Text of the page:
U.S. charges might target higher-ups

Army prosecutors looking at intelligence officers

August 25, 2004|By Todd Richissin | Todd Richissin,SUN FOREIGN STAFF

MANNHEIM, Germany - Military officials are considering filing criminal charges against senior intelligence officers who were in charge of Abu Ghraib prison in Iraq, prosecutors said yesterday, for the first time acknowledging publicly that responsibility for the abuse of detainees last year likely went far beyond a military police unit.

The revelations came during court proceedings for Staff Sgts. Javal S. Davis and Ivan L. "Chip" Frederick II, members of the 372nd Military Police Company, based near Cumberland, Md., who face charges in the abuse case. Frederick's attorney confirmed yesterday that he has reached a plea bargain with prosecutors and is expected to admit guilt to at least one charge next month in Baghdad.

Attorneys for the two soldiers asked the judge hearing their cases, Col. James Pohl, to order immunity for several high-ranking intelligence officers who have refused to submit to interviews, citing their right against self-incrimination. The attorneys have argued that their clients were following orders from intelligence interrogators.

A Pentagon report released yesterday - while faulting senior defense officials, including Secretary of Defense Donald H. Rumsfeld, for creating an atmosphere in which such abuses could occur - stopped short of recommending sanctions.

Davis' attorney, Paul R. Bergrin, asked the judge to order immunity for Col. Thomas M. Pappas, who was in charge of interrogators at Abu Ghraib, and for Lt. Col. Steve L. Jordan, an intelligence officer who worked directly with those trying to extract information from detainees, and others at the prison.

The grant of immunity would compel them to testify, Bergrin argued in a heavily guarded courtroom on the base here, and could provide information that would clear his client.

Prosecutors argued, though, that there is "reason to believe" that intelligence officers were culpable in the abuses. Granting them immunity, the prosecutors argued, while still leaving open the possibility for prosecution under military law, would complicate any cases against them.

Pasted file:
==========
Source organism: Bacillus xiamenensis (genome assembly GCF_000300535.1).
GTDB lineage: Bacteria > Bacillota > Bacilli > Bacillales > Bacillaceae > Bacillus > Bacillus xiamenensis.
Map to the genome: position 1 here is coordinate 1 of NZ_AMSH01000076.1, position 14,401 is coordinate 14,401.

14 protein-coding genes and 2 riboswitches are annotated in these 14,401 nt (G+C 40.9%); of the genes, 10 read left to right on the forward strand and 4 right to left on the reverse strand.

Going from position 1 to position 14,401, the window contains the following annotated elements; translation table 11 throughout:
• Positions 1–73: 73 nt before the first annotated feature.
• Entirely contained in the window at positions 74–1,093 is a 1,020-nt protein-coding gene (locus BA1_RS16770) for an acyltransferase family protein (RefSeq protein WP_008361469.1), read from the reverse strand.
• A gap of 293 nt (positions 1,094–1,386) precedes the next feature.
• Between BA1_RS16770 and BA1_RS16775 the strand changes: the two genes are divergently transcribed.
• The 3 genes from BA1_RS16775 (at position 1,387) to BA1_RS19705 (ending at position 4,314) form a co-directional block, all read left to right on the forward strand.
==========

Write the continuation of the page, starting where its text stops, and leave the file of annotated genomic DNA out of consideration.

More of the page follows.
"All of these witnesses have reason to invoke" their right against self-incrimination, said Maj. Michael Holly, who is prosecuting Davis and Frederick.

"Are you telling me there is thought to criminally prosecuting these people?" Pohl asked.

"Yes, sir," Holly replied.

"This would appear to be critical information to the defendant - that this was condoned by higher-ups," the judge said. "You know where this is going - it's either pay me now or pay me later."

The judge gave prosecutors until Sept. 17 to charge the officers. Otherwise, he indicated, he would grant the requested immunity. By that time, a report by Maj. Gen. George R. Fay, which focuses on the role of military intelligence in the abuse of prisoners, is expected to have been made public and presented to Congress.

Pohl told the attorney for Frederick, Gary Myers, that his case was different because any grant of immunity for the officers - and for immunity requests made for lower-ranking personnel at the prison - would be used at a sentencing hearing, and not to determine Frederick's guilt, and that the burden for showing the need for immunity had not been met.

Pohl declined a request from Davis' attorney to compel Rumsfeld to submit to an interview, but said he would reconsider if Bergrin could show a link between the soldier's actions and any direction on interrogations that might have been given by the Pentagon.

Bergrin had argued that Rumsfeld pressured top commanders to come up with "actionable intelligence" from detainees to help stem mounting U.S. casualties in Iraq.

Rumsfeld, Bergrin argued, had approved such interrogation techniques as hooding prisoners, stripping them naked and frightening them with dogs at Guantanamo Bay, Cuba, and that those techniques were then used at Abu Ghraib.

"I'm not saying there is not a link," Pohl said. "I'm saying at this point you haven't shown me sufficient evidence. You have to make the links."

Bergin said later that he would renew his motion after transcripts from an interview this week with Gen. Barbara Fast, who oversaw intelligence in Iraq, could be printed. Her comments, the attorney argued, and those from others, clearly show that pressure was placed on them by Rumsfeld.

Frederick had announced Monday that he would plead guilty to one or more of the charges against him. He is charged with maltreating detainees, conspiracy to maltreat detainees, dereliction of duty and wrongfully committing an indecent act.

His attorney asked the judge yesterday to move his sentencing hearing, scheduled for Oct. 20, out of Baghdad, so family members and others who would testify about Frederick's character could be heard. The attorney said many who could testify would not do so if it meant traveling to a war zone.

The judge rejected that request, as he did for other defendants. All of the proceedings are to be held in Baghdad.

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